Pohl, A., Ridgwell, A., Stockey, R.G. et al. Continental configuration controls ocean oxygenation during the Phanerozoic. Nature 608, 523–527 (2022). https://doi.org/10.1038/s41586-022-05018-z
In a paper published in Nature in August of 2022, Alexandre Pohl and authors demonstrated the first study to ever systematically investigate ocean oxygenation and circulation of ocean states’ changes over a 540 million-year time span. Their study showed that changes in the disposition of the continents alone can generate significant variations in benthic (deep ocean) oxygenation through changes in ocean circulation. The simulations were conducted using current-day levels of atmospheric oxygen, and they show that the deep ocean records of the past are not always reliable as substitutes for ancient atmospheric oxygen concentrations. Furthermore, Dr. Pohl and authors demonstrated that, given specific continental arrangements, the paper’s simulations could produce self-sustained oscillations of ocean oxygen levels on timescales of several thousand years!
Image Source: Gilbert 2017, Nature.
Oxygen is so crucial for the evolution of all creatures, and especially for the evolution of complex organisms. It’s also very important for organisms that have aerobic metabolisms. Despite the fact that our current atmospheric oxygen levels are enough to sustain multicellular life on land, several geographic areas of the current-day ocean are becoming starved of oxygen. Climate change is leading to further ocean oxygen loss, a situation that has precedence in Earth’s history, some of which are thought to have caused mass extinctions.
Ocean circulation can control the period of time that water spends in the benthic part of the ocean without contact with the atmosphere. During this period, they will constantly lose oxygen through respiration. Circulation also serves as a control for the supply of nutrients to the surface ocean, and therefore for the amount of organic matter and the productivity of marine phytoplankton available for respiration. Changes in ocean circulation are thought to be a dominant mechanism for the ocean deoxygenation that has been observed during the past few decades.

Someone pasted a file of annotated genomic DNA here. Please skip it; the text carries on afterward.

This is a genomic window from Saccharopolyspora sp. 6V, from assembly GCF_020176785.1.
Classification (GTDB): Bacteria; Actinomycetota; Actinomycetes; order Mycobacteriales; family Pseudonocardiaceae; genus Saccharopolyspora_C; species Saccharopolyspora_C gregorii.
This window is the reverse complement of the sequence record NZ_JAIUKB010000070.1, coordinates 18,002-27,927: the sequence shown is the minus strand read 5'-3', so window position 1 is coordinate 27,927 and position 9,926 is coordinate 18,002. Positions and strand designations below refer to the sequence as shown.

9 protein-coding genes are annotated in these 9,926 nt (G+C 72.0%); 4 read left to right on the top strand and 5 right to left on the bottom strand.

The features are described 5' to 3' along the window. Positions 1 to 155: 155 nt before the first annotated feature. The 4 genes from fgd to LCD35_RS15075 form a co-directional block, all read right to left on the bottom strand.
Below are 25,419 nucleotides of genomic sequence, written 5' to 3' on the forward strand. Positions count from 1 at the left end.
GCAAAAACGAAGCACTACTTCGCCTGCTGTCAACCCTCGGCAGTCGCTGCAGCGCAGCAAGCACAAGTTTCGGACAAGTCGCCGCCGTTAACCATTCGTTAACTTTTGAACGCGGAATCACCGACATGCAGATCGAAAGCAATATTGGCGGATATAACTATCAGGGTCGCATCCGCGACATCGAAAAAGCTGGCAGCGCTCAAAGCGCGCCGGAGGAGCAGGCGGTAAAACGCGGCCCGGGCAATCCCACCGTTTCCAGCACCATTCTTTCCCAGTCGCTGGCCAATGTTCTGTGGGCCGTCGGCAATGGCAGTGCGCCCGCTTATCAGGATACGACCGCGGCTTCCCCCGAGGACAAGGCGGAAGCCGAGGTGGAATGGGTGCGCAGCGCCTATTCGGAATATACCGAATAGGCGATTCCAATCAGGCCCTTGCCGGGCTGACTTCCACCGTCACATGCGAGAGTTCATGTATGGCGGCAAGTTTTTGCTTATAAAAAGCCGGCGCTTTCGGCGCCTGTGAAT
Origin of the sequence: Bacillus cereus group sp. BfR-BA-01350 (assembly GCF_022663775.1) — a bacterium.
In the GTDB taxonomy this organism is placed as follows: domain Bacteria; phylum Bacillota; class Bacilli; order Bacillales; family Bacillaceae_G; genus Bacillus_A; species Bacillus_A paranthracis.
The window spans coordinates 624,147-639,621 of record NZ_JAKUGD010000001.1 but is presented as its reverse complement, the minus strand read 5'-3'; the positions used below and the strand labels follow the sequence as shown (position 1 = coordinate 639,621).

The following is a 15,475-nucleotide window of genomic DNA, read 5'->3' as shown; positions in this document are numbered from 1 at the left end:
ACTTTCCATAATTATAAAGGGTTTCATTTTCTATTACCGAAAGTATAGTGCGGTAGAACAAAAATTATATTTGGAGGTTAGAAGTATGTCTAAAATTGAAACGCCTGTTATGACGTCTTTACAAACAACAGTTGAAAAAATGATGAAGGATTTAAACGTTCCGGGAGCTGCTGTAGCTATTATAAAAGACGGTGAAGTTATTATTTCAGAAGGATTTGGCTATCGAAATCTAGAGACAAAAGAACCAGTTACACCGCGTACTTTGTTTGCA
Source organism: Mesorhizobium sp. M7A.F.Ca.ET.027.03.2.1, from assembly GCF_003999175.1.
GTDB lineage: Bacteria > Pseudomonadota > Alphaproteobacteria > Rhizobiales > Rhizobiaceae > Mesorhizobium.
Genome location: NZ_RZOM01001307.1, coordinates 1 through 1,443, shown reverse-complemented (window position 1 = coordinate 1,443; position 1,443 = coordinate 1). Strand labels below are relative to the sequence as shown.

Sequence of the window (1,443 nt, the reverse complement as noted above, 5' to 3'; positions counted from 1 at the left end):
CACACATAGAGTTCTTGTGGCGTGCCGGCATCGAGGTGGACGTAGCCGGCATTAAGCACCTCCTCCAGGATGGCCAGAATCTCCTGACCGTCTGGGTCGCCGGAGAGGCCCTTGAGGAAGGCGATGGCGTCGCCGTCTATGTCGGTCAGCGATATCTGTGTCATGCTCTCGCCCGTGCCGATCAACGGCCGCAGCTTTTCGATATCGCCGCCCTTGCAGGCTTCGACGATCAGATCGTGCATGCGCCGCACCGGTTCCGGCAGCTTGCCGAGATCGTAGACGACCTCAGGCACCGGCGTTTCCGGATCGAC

Image Source: Natalie Renier 2019, WHOI Graphic Services.
So basically, Dr. Pohl and authors took 28 points in time and simulated the global ocean, producing a snapshot every 20 million years. They then generated two series of simulations: one with constant greenhouse-gas concentrations and the other with constant global mean surface air temperatures. In both series, Dr. Pohl and authors used the configuration of continents that were appropriate for each time point, and estimated the impact of ocean circulation on oxygen levels through time.
Their simulations demonstrated that surface oxygen concentrations are mostly temperature-driven, with cold waters being more oxygenated than warm waters. Alterations in the oxygen concentrations in the subsurface (around 90–190 meters in depth, according to their study) are influenced by biological activity, and that, furthermore, there were high production rates at the surface leading to high oxygen consumption at the subsurface. Changes in the deep ocean (that is, depths that were greater than 1,000 meters) are mostly driven by the circulation strength, with sluggish circulations resulting in low oxygen levels and vigorous circulations resulting in higher oxygen levels. It may seem like their results are not extremely surprising, but this study is the first systematic analysis of circulation changes, and the associated changes in oxygenation, over this long of a time span.
Image Source: Grégoire 2021, Frontiers in Marine Science.
There are several stipulations to the results in this study. Even the “state-of-the-art” climate models today have challenges in simulating ocean oxygen levels realistically, especially in low-oxygen regions. The model used by Dr. Pohl and authors is of relatively coarse resolution. Hence, we cannot necessarily expect it to be a realistic representation of small-scale mixing processes that are important in poorly-ventilated regions. Moreover, the variables that are responsible for changes in circulation still need to be identified and verified.
Dr. Pohl and authors highlight the complexities of the processes that can affect ocean oxygenation, a complexity poorly represented in models. Dr. Pohl and their colleagues suggest that circulation changes are key drivers of ocean oxygen level variation. Therefore, it makes sense that a better understand of the underlying mechanisms are needed, especially given the under-appreciated phenomenon of marine oxygen loss might pose severe issues for ocean ecosystems and human societies in the future.
Krti is interested in the transmission dynamics of environmental diseases as they relate to climate and anthropogenic stressors. As a Fulbright Scholar, Krti conducted analyses on the responses of dengue fever to climatic stressors off the coast of the Bay of Bengal, in India. Currently, Krti works with Stanford University to understand the role of schistosomiasis in environmental reservoirs, and leads the pursuit of a computational-based based analysis of eelgrass wasting disease dynamics. At Stanford, Krti serves as one of the few trans-disciplinary experts for planetary health topics, via machine learning and computer vision, data science, environmental policy, and science communication. As a STEM innovator and a first-generation woman of color, Krti is proud to be a writer for Oceanbites!